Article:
Associate Health Minister Peter Dunne agreed that a “significant part” of problem was that synthetic cannabis was banned, and then driven underground.

He said he had spoken to Prime Minister Bill English about the idea of regulating the drug, and would “keep the discussion going”.

“Had we had a regulated market in place, this stuff would have had to be submitted for testing before being sold.

“Because its been driven underground we don’t know what it is, it’s not being tested, and we’re dealing with consequences. We’re playing catch-up all over again.

“There are so many new psychoactive substances coming down the pipeline, whether this is a blip or the start of a flood, we just don’t know.”

We will forever be reacting to the adverse effects of illegal drug use unless we take a different approach to cannabis.

Cannabis law reform – when, how, not if

It may take a change of government but it looks likely cannabis (and other drug) law will be reformed. It’s just a matter of when and how.

The National Party is the main impediment to drug law reform.

Stuff: What would happen if New Zealand legalised cannabis?

Peter Dunne, the bespectacled politician in the bow-tie, was the unlikely hero of drug reform.

Not really. I’ve known he was open to cannabis law change six years ago because I asked him about it.

In May, the Associate Health Minister ventured that “some, if not all” class C drugs should be reclassified and regulated.

That Dunne, a 63-year-old, 11-term MP should be the one to fly the kite for drug reform – and hit no particular turbulence – said a lot. Perhaps he was not such an unlikely hero after all.

Three-quarters of adult New Zealanders have tried cannabis. Diversion for low-level personal cannabis use is common. And the Government has recently made allowances for some medicinal cannabis use.

So, what if it was legal?

Stuff has just launched “a major series exploring that prospect”.

What would happen if farmers could sow cannabis crops? Would gangs suffer from it becoming legal? Could our health system manage a possible surge in patients with addiction problems? Is there a massive tax windfall awaiting us in a regulated market?

It’s time we explored these questions in detail as, in all probability, a regulated market draws nearer.

There are signs cannabis prohibition could be headed the same way as the ban on same-sex marriage. Only a year or two before a conservative MP stood in New Zealand’s Parliament to celebrate “the big gay rainbow” that welcomed same sex marriage, that law change appeared unlikely, at best. We could be in the middle of the same kind of sea-change right now.

poll last year suggested almost two-thirds of New Zealanders believed possession of a small amount of cannabis for personal use should be either legal (33 per cent) or decriminalised (31 per cent).

The split between those for legalisation and those for decriminalisation reflects where the debate really resides: not whether we should change cannabis laws – but how.

This is strong public support for change.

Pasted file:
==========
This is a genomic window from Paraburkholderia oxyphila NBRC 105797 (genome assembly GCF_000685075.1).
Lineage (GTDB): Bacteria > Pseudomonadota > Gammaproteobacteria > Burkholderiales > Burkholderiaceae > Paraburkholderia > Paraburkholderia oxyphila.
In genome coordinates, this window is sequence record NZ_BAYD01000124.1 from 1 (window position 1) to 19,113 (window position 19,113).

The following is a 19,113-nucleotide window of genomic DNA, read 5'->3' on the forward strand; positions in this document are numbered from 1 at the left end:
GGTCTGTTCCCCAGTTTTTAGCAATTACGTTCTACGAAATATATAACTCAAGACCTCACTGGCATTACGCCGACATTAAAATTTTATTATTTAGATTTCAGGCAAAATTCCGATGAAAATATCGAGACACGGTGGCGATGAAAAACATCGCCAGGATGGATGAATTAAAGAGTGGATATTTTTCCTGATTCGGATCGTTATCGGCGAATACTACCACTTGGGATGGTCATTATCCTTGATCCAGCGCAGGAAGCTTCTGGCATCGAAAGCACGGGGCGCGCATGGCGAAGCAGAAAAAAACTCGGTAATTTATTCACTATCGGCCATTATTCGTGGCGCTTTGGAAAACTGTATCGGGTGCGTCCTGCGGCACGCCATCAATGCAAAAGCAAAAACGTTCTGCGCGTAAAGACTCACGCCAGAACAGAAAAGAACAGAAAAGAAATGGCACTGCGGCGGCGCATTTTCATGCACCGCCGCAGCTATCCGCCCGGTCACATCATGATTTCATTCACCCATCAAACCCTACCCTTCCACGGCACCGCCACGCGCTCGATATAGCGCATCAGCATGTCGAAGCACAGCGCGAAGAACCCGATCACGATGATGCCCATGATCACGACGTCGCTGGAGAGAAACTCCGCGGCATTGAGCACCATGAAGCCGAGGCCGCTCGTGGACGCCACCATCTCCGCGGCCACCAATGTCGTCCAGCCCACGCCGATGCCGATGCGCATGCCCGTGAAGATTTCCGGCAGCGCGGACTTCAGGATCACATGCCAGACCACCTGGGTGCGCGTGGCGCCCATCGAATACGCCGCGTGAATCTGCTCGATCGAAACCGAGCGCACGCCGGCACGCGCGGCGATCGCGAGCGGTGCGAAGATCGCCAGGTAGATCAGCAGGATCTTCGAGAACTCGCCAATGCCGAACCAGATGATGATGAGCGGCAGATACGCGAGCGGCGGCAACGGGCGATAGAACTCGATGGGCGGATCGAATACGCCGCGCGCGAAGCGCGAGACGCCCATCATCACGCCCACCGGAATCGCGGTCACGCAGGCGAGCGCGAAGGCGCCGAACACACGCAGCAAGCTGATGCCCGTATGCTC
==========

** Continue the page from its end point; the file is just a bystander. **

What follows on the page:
Expert opinion weighs even more heavily in favour of change.

We start today by explaining the basic differences between depenalisation, decriminalisation and legalisation.

To be clear: this project does not mean we’re supporting cannabis use or even advocating for law reform. It means we’re advocating addressing the cannabis question head-on, through a candid conversation about the benefits and drawbacks of a change in drug policy.

The debate is at a tipping point and in need of informed discussion in the mainstream. And that includes everyone – the dread-locked, the sports jocks and the bow-tied.

This series will help drive the debate and will hopefully get through to reluctant MPs.

The status quo on drug law is untenable.

 

Cannabidiol (CBD) can now be prescribed by doctors

A small but important step towards making it easier to access the medicinal cannabis extract cannabidiol (CBD), which is a non-hallucinogenic extract and believed to be beneficial for a number of ailments and for pain relief.

There are very few products available in New Zealand, but was they become available the way is clear for doctors to prescribe them. Currently approval has to be sought through the Ministry of Health.

Australia has already dome something similar so it will allow New Zealand to access the same CBD based drugs that become available in Australia.

Peter Dunne has driven this, getting the approval of the National dominated Cabinet.

Beehive notice:


Government to ease restrictions on Cannabidiol

Associate Health Minister Peter Dunne says New Zealand is to remove restrictions around cannabidiol (CBD), in line with international developments.

CBD is a substance found in cannabis that has potential therapeutic value. It has little or no psychoactive properties, yet it is currently a controlled drug under the Misuse of Drugs Act.

“At present CBD products for therapeutic use are only available if approval is given by the Ministry of Health.

“I have taken advice from the Expert Advisory Committee on Drugs (EACD) that CBD should not be a controlled drug and am pleased Cabinet has now accepted my recommendation to make this change.  Therefore, I am now taking steps to remove restrictions accordingly.

“In practical terms, the changes mean CBD would be able to be prescribed by a doctor to their patient and supplied in a manner similar to any other prescription medicine.

“Australia has already taken a similar step while other countries are also responding to emerging evidence that CBD has a low risk of harm when used therapeutically.

“This change is about future-proofing access to CBD products, as the reality is that there will continue to be barriers beyond New Zealand’s control to people accessing such products from overseas,” says Mr Dunne.